Last week we explored a bit of creative non-fiction in the form of memoir. This week, I’m gonna stick with CNF (it’s an industry term, don’t worry about it) but focus on essays. Specifically, Augusten Burroughs’ latest project: a collection entitled This Is How: Proven Aid in Overcoming Shyness, Molestation, Fatness, Spinsterhood, Grief, Disease, Lushery, Decrepitude & More. For Young and Old Alike (2012).
Yes, that is the title. Yes, it’s missing an Oxford comma. And if my eye-rolling and sighs are imperceptible in those last two sentences, just know once and for all that this review is not going to end well. That’s right my children, I will not be recommending this book.
Perhaps I shouldn’t have said that at the very beginning of the post. What reason do you now have for reading to the end? Shoot. Well, I shall continue regardless, and I do encourage you to follow along, even if only out of pity. I’m 80% sure you won’t regret it.
Before we get into This Is How, I want to talk about about my relationship with Burroughs prior to this most recent endeavor. I first encountered Augusten (né Christopher Robison) via the lens of Ryan Murphy in his film adaptation of Burroughs’ first book, a memoir, Running With Scissors (2006). Have you seen this movie? This kid’s life is CRAZY! I had no idea the story was true. Eventually I saw the book on a housemate’s shelf and discovered that Running With Scissors was, indeed, an autobiographical account. I don’t even know where to start to explain how screwed up Augusten’s childhood was; you just have to read it. (Yes, I do recommend that book.)
Cut to last year. I’m perusing the newly boyfriend-ed Mr. Smith’s bookshelf, and see not one but two titles by Burroughs nestled somewhere in between A Farewell to Arms and Live From New York. They are: Dry, and Magical Thinking. Dry (2003) is the book Burroughs wrote after Running With Scissors. It’s also a memoir, introducing us to Augusten’s adult life as a New York City-based ad writer; and, an alcoholic. The book chronicles his slow descent into almost total self-destruction, his experiences in rehab, and his attempts to maintain sobriety as he returns to ‘the real world.’ Somehow, I found it to be more sad than Running With Scissors. Perhaps because Augusten is no longer the innocent, betrayed child but rather, now, the perpetrator of his own suffering.
One year after the publication of Dry, Burroughs put out Magical Thinking: True Stories. (This is the other “Augusten” book that I found on Mr. Smith’s shelf.) It’s a collection of autobiographical essays, full of the crazy stories we’ve come to expect from Burroughs; stories about psychotic psychologists, random sexual encounters, alcoholic stupors, and dying friends. I enjoyed it more than Dry, because within the pages are glimpses of hope that the guy is actually starting to learn something.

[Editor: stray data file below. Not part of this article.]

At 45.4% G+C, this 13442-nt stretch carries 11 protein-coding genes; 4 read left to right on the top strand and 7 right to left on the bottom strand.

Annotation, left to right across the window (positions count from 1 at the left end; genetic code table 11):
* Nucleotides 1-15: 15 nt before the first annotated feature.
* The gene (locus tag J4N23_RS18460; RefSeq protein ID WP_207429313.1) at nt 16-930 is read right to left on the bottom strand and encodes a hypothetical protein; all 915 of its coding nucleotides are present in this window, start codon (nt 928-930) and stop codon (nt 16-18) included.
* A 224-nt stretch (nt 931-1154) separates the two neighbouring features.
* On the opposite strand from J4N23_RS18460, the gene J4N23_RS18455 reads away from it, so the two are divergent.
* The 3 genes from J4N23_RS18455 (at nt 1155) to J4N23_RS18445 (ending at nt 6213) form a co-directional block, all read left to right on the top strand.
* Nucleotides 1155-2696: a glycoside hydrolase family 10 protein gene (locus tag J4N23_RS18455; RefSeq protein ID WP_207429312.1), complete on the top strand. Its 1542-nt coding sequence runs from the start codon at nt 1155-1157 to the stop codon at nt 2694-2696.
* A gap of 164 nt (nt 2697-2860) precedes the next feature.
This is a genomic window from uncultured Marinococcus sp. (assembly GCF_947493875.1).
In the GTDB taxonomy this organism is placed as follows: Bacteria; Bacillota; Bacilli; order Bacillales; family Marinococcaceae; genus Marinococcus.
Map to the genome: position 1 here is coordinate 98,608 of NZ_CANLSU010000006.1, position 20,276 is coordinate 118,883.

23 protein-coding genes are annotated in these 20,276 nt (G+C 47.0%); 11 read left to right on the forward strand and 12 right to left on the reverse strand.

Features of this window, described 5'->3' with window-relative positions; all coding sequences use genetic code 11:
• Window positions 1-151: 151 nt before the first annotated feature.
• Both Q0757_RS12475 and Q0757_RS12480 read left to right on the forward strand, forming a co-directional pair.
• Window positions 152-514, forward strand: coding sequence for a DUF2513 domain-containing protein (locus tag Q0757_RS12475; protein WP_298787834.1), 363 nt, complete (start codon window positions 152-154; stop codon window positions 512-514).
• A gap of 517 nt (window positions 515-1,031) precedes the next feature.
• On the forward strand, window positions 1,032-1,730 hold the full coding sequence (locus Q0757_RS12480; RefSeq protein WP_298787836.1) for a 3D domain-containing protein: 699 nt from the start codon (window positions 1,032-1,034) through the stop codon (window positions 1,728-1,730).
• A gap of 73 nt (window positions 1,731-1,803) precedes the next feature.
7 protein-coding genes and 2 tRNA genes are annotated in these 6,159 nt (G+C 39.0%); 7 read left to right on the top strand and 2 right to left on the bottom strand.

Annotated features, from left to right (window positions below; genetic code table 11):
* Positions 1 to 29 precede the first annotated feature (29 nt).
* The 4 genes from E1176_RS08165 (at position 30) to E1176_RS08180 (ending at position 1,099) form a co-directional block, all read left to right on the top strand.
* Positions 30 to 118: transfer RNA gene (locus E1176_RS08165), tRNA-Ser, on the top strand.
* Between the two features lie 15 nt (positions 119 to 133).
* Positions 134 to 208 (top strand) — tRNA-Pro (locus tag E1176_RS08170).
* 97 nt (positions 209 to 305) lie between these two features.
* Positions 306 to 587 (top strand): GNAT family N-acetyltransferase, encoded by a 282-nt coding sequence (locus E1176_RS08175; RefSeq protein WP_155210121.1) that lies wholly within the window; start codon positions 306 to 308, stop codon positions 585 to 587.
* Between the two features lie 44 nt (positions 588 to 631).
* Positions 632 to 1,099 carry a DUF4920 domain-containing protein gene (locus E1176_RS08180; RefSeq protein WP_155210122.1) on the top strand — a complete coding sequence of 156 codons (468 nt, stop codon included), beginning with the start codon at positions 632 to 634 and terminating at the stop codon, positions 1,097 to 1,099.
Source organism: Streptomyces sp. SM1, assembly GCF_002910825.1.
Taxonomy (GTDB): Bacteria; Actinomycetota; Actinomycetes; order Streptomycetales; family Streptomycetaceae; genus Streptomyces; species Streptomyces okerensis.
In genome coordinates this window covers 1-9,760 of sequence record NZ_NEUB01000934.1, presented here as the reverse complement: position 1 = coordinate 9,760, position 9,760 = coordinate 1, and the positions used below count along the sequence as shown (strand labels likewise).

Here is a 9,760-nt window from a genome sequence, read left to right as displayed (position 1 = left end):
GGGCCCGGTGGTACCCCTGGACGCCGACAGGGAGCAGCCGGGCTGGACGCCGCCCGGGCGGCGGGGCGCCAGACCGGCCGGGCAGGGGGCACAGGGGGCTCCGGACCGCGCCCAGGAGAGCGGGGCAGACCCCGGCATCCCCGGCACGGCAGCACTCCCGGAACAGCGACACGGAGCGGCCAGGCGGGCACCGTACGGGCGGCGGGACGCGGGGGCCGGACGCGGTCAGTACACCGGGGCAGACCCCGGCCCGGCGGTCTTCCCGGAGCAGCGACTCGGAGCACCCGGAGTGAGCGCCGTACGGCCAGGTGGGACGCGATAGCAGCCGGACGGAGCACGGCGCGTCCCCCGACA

Between Magical Thinking and This Is How, Burroughs also published Possible Side Effects, A Wolf at the Table, You Better Not Cry: Stories for Christmas, and Take Five: Four Favorite Essays Plus One Never-Been-Seen Essay. I have not read any of these, however, and know nothing about them, so we’ll just move on to the book I’m actually reviewing here.
This Is How, which came out earlier this year, is a collection of opinion essays. He uses personal stories to illustrate his points but it is not, strictly speaking, a memoir. Basically, it’s a 230-page editorial on life. Ambitious much? Chapter titles include everything from “How to Ride an Elevator” to “How to Lose Someone You Love,” with a little bit of “How to End Your Life” and “How to Be Thin” thrown in between for good measure.
The titles are interesting; but as I closed the book for the final time I realized: that’s all they are. My impression is that this book is clever sensationalism–not surprising, coming from an ad writer–accompanied by little substance. Sure, Burroughs has his opinions, and seems to be very passionate about them, but they’re either hackneyed or so deeply biased that they’re beyond arguable–certainly beyond being taken as advice, as the book’s title suggests they should be and the author’s tone confirms.
Finishing this book, it struck me that perhaps I’ve only enjoyed reading Burroughs in the past because the story of his life is so bizarre–stranger than fiction, as they say. And now, with This Is How, it’s been revealed–at least to me–that maybe the events he described in his past books bolstered his writing into a level of intrigue it might not have on its own.
It’s not that he’s a bad writer. He’s pretty good, actually. Plus, working on a book-length project myself, I feel bad criticizing him at all. But I can’t help but think, after reading This Is How, that he might be turning into a David Sedaris wannabe. Or maybe he always was. (Not that there’s anything wrong with that. Who doesn’t want to be David Sedaris?)
In my final analysis, I have to say that This Is How is a fairly mediocre work. Burroughs has some good thoughts, even moments of true inspiration, but he’s so stubborn about his opinions that no levity gets in, little vision gets out, and you know you just have to take him with a grain of salt. And, it took me forever to read the damn thing, which is never a good sign.
Thanks anyway, Augusten.